Laurent-Perrier Cuvee Rose Brut Champagne blend France Champagne nv

Laurent-Perrier Cuvee Rose Brut Champagne blend France Champagne nv

Regular price $79.99

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2018 - 2028

The latest iteration of Laurent-Perrier's NV Brut Cuvée Rosé is showing brilliantly, bursting from the glass with notes of smoky red berry fruit, apples, blood orange, pomegranate and warm biscuits. On the palate, the wine is medium to full-bodied, broad and vinous, with a delicate mousse, good depth at the core and ripe acids, concluding with a sapid, gently phenolic finish. This is a sophisticated, gastronomic rosé that would work well at table.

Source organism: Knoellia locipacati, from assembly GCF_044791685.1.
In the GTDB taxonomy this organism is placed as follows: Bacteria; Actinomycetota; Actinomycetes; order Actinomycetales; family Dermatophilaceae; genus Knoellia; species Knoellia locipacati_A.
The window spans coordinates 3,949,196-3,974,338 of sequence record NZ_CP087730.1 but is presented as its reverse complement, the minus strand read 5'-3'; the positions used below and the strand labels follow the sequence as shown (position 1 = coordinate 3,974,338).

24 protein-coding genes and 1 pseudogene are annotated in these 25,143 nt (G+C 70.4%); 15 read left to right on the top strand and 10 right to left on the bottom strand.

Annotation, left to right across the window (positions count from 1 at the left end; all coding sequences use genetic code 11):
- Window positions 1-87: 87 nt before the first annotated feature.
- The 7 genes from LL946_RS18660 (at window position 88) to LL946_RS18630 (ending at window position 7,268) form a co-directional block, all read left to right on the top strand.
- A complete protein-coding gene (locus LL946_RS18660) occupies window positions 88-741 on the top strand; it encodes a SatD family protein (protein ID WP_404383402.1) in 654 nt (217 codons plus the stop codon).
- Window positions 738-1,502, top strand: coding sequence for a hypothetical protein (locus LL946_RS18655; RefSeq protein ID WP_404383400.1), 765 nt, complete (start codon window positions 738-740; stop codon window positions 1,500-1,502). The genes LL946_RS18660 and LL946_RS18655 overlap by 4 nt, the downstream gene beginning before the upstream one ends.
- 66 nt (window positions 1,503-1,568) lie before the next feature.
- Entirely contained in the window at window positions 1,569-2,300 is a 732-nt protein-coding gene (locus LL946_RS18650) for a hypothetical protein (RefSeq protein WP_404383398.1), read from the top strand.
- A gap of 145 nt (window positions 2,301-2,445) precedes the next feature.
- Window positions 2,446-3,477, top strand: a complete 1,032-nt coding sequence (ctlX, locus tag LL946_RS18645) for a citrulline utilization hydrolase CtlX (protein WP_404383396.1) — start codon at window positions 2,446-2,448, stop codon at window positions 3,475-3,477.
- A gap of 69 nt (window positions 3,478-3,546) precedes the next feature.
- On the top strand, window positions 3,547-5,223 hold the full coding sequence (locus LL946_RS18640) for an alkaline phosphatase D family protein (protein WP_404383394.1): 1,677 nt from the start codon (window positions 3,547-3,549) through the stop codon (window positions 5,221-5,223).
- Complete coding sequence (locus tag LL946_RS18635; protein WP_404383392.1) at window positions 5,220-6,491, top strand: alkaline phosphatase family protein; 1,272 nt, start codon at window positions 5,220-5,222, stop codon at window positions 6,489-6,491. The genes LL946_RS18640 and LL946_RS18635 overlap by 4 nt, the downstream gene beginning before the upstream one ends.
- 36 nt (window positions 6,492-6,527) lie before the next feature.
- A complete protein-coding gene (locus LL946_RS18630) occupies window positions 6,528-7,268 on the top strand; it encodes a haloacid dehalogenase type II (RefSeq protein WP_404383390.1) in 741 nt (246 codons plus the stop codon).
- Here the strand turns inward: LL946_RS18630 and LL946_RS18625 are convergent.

My tasting with Chef de Cave Michel Fauconnet was especially interesting, as a number of exciting innovations are in the works at Laurent-Perrier. The first is the release of a new cuvée in a genre well-adapted to the house's gently reductive, Chardonnay-based style: it's a non-dosage blanc de blancs, and it will be released later this year. The second important development is that Laurent-Perrier will henceforth enumerate each new edition of their tête de cuvée Grande Siècle. As readers will know, Grande Siècle is a blend of three complementary vintages—put simply, one to provide structure, another freshness and a third, flesh. The maison's decision to be more transparent about exactly which vintages are in the bottle is to be welcomed, as this is a cuvée that can age formidably—as several tasting notes in this report testify—and, armed with this information, consumers will henceforth be better able to make informed decisions about when to drink their bottles. It will also serve to emphasize that magnums of Grand Siècle are systematically released later than bottles. For example, the current US release of the Grand Siècle in 750-milliliter bottles is #23, a blend of the 2006, 2004 and 2002 vintages; but the latest US release in 1.5-liter bottles is the Grand Siècle #22, a blend of the 2004, 2002 and 1999 vintages. The significance of this will not be lost on readers who appreciate Champagne with additional bottle age. In addition to these two innovations, Fauconnet also took pains to emphasize that the house has been making considerable efforts to improve their grape sourcing—improvements that seemed to be reflected in a more-than-creditable non-vintage Brut, a cuvée that is, needless to say, produced in some quantity. In summation, this rather discrete maison is quietly producing very fine wines, and all these recent, forthcoming and past releases come warmly recommended in their respective categories.